FIFA announced earlier today the World Cup will be expanded from 32 to 48 teams, starting with the 2026 tournament.
The new format will include an initial stage of 16 groups made up of three teams, with the top two qualifying for the knockout stage. The number of matches will rise from 64 to 80 over a period of 32 days, although the eventual winners will still only play seven games.
Due to the sheer amount of countries involved, the 2026 World Cup – which will presumably be in Saudi Arabia, the forest moon of Endor or underwater in a massive submarine (the McSubmarine, in association with Hyundai) – could look something like this.
Using FIFA rankings, here’s how World Cup 2026 groups could look. Seeds listed first; top 2 go through. Hell of a draw for Wales and England pic.twitter.com/HYdnRXJDyQ
— Huw Davies (@thehuwdavies) January 10, 2017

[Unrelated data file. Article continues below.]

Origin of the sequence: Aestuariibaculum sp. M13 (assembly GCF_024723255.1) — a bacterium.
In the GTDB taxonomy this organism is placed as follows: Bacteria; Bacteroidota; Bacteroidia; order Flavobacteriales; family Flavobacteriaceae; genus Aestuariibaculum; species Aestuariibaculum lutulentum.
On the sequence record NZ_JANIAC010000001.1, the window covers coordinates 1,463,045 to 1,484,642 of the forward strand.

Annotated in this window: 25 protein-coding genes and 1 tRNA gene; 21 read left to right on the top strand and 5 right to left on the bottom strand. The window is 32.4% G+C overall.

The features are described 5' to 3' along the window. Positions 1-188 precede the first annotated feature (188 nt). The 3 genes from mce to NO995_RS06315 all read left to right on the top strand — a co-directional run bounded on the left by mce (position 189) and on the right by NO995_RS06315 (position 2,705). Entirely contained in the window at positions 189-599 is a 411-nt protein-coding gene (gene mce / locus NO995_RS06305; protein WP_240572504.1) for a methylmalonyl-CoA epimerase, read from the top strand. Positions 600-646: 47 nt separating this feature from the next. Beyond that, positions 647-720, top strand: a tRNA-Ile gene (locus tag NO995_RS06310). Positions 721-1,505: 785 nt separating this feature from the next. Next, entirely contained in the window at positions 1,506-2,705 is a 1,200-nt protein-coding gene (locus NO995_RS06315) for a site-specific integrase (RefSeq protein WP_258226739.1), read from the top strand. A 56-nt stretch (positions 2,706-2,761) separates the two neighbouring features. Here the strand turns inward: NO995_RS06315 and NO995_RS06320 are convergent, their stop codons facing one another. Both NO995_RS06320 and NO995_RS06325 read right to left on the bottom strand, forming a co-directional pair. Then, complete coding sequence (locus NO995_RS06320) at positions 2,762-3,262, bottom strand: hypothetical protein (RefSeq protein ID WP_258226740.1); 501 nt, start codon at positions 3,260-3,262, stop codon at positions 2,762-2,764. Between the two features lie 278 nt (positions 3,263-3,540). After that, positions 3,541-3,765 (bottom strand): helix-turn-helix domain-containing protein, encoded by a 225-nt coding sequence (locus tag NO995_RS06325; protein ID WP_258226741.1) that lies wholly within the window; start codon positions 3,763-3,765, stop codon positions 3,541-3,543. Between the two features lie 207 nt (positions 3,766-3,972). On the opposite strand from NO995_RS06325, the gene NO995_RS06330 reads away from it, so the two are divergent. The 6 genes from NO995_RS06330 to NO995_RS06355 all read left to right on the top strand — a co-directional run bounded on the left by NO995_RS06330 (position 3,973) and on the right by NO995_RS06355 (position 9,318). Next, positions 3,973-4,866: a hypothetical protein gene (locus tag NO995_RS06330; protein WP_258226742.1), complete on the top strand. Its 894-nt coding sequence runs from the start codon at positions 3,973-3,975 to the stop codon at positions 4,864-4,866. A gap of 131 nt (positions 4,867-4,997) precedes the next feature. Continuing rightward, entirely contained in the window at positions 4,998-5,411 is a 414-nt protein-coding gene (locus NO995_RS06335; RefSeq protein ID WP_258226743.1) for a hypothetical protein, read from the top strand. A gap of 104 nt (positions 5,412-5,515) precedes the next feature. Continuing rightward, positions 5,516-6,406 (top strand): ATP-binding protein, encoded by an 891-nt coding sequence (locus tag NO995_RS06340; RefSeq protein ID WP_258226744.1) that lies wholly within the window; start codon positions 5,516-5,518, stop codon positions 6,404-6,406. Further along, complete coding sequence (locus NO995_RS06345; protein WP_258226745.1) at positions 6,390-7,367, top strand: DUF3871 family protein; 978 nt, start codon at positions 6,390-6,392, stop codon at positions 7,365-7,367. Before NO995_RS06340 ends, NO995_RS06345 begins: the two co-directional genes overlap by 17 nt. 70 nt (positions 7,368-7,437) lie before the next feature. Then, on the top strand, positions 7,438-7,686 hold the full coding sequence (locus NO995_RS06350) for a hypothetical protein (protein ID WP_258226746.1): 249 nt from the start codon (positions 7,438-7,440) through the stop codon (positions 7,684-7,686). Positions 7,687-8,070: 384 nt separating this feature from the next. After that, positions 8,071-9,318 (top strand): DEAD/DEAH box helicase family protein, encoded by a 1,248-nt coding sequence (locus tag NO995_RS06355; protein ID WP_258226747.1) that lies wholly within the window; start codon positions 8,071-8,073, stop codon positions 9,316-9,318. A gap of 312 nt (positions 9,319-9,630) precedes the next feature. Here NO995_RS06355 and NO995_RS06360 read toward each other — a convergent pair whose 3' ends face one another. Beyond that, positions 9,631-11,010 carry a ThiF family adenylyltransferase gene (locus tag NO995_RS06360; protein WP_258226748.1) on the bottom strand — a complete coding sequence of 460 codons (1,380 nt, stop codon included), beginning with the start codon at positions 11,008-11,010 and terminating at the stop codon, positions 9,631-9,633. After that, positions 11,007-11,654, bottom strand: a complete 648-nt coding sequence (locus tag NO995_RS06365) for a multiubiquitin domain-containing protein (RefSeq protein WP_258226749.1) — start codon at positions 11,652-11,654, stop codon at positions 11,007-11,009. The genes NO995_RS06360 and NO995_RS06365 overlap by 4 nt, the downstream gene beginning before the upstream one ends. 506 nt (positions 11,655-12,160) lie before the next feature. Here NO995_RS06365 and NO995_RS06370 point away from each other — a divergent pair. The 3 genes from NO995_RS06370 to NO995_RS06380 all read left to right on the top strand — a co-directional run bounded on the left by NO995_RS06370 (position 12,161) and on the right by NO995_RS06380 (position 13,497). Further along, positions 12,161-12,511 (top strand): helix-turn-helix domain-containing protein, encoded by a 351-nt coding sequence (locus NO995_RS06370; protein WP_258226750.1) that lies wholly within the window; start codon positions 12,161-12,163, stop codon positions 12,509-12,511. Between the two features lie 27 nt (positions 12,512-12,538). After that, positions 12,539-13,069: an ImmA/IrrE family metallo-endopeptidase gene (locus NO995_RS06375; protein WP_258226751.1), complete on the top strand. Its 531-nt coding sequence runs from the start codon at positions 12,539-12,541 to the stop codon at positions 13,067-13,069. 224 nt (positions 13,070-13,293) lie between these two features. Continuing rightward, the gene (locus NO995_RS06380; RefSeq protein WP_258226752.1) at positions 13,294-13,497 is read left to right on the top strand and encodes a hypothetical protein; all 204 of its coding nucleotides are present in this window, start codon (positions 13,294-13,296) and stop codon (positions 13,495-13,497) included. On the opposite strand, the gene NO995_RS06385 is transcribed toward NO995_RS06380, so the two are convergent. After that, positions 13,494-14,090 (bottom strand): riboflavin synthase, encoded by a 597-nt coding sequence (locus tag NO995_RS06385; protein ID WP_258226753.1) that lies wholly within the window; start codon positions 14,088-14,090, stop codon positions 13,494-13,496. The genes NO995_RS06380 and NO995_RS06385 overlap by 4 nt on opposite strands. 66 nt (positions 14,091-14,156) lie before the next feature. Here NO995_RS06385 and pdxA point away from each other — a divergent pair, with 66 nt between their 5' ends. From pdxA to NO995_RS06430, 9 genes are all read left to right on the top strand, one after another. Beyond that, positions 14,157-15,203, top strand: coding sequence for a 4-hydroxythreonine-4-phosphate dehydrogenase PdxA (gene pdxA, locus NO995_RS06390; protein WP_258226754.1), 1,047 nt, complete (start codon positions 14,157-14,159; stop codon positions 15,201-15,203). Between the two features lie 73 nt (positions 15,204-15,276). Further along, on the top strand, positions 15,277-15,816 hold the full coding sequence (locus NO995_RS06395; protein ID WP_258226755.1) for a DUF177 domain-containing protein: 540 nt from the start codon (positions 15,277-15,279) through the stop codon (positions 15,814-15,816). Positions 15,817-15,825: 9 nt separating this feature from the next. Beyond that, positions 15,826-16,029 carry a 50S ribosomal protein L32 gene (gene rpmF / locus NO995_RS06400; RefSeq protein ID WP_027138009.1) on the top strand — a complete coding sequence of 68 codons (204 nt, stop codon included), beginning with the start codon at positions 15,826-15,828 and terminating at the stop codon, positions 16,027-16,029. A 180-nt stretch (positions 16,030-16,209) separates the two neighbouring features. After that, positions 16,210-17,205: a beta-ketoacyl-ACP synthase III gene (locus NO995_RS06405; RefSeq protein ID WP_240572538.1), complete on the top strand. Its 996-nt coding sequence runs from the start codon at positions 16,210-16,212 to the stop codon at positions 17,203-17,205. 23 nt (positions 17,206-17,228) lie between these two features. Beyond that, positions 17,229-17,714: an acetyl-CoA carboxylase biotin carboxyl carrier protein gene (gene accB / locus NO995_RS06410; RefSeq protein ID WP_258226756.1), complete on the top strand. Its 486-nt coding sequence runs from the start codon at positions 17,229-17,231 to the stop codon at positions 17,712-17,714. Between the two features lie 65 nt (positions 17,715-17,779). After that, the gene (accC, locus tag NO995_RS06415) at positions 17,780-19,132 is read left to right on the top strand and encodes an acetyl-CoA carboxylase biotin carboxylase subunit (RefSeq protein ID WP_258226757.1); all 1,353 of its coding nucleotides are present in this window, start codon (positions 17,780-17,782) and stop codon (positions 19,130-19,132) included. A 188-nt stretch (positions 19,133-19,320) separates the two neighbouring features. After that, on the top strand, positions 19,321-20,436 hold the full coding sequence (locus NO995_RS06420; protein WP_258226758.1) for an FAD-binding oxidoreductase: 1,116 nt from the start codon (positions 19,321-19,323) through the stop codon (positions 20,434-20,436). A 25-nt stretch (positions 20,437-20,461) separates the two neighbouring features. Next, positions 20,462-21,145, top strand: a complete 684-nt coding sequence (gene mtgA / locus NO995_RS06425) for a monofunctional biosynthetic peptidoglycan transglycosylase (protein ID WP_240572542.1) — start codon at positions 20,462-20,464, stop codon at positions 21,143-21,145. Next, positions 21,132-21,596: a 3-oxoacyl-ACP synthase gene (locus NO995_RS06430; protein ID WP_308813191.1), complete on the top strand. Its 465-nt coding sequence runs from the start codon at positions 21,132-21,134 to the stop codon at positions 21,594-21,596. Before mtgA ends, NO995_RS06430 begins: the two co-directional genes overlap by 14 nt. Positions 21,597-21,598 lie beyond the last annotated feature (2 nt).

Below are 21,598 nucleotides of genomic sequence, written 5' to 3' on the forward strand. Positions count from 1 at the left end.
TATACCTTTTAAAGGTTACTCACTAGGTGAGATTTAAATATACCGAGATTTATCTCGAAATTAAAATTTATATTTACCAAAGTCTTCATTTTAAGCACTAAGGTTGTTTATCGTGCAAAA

England would still somehow find a way of holding Panama to a 0-0 draw and scraping past the UAE 1-0 thanks to a glancing header from 41-year-old half-man half-robot Wayne Rooney.
The sport’s governing body voted unanimously in favour of the change after a meeting in Zurich on Tuesday.
FIFA president and Thunderbirds detractor Gianni Infantino has been pushing for the shake-up, and said expansion would be “more inclusive” and benefit “the development of football around the world”.
Oh, and also revenue for a 48-team World Cup is expected to increase by $1billion. Which is DEFINITELY NOT the driving factor behind the change.
As expected, nobody is surprised at FIFA making a bold decision that literally no-one, besides FIFA, agrees with. Think Russia 2018 or Qatar 2022 and it all makes more sense.
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